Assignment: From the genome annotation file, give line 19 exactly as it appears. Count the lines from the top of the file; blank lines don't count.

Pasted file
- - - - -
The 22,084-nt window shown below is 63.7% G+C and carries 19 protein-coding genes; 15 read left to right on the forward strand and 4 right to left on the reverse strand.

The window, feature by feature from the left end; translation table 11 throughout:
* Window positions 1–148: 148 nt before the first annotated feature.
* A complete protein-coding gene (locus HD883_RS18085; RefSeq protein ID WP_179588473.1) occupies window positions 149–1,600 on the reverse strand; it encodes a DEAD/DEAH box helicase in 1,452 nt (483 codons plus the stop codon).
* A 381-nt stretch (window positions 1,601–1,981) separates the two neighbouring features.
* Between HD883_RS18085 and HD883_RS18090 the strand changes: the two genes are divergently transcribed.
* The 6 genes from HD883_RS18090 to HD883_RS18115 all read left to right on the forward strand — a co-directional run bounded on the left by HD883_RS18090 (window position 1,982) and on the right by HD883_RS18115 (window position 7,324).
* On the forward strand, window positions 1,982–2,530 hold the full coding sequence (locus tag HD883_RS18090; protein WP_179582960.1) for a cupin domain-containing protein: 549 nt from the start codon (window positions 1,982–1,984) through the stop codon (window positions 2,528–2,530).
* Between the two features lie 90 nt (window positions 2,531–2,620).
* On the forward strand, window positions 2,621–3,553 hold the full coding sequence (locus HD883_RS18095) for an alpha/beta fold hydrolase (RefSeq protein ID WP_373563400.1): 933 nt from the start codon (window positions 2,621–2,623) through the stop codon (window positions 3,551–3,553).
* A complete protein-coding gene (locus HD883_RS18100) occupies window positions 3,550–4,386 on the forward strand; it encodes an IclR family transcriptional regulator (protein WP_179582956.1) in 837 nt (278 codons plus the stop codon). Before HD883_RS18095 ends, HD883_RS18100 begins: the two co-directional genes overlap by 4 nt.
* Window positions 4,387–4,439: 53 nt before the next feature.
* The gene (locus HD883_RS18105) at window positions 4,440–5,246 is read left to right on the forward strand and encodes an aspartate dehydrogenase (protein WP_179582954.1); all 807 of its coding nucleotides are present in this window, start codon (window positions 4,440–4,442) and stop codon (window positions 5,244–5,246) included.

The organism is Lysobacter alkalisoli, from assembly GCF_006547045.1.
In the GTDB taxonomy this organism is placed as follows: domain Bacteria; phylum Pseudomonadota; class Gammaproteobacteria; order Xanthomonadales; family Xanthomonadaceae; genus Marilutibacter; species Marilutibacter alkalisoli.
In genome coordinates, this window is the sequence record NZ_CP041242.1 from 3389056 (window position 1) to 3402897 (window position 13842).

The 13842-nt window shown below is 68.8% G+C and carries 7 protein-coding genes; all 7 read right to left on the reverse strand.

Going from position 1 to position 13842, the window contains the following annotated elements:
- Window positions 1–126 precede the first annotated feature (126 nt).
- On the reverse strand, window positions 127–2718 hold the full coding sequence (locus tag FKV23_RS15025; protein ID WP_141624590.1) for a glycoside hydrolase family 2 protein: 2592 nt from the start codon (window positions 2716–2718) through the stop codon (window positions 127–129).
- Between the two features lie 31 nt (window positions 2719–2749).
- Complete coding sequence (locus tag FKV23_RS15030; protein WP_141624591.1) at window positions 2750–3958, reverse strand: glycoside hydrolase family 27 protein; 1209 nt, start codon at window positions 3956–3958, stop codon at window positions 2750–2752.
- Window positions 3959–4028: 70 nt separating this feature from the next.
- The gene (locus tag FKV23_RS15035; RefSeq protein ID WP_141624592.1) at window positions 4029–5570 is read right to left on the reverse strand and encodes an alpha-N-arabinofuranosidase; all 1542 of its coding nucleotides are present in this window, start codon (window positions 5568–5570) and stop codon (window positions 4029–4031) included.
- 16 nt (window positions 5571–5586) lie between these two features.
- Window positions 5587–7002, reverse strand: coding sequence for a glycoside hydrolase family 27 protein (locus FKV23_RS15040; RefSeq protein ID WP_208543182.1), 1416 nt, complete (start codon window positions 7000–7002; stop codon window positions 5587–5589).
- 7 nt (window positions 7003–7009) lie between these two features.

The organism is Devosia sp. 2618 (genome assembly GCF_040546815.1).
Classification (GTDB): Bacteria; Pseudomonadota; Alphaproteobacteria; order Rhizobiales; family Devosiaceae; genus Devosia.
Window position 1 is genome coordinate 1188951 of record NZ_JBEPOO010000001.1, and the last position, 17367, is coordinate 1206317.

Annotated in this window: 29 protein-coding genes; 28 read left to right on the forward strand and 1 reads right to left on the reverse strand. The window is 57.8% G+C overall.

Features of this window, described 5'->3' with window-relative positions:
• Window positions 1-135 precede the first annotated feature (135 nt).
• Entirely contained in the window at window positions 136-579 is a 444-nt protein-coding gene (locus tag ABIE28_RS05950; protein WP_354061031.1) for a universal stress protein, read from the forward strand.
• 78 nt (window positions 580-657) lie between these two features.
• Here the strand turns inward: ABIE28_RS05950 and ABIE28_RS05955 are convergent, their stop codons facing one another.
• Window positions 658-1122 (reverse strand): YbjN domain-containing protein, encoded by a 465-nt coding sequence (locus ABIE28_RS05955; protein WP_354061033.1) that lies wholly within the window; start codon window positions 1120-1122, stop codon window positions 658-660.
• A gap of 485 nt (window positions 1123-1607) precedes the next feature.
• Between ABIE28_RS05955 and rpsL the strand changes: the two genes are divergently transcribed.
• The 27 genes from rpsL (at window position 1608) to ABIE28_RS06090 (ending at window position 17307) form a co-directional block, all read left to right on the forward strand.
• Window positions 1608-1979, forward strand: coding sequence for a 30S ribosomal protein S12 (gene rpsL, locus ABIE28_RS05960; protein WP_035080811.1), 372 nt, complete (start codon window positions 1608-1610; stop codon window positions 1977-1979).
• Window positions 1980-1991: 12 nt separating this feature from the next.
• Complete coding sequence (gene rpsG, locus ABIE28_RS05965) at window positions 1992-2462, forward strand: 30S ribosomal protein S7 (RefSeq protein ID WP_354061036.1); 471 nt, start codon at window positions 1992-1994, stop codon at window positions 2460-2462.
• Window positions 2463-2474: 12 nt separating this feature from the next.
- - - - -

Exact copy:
- Window positions 1–126 precede the first annotated feature (126 nt).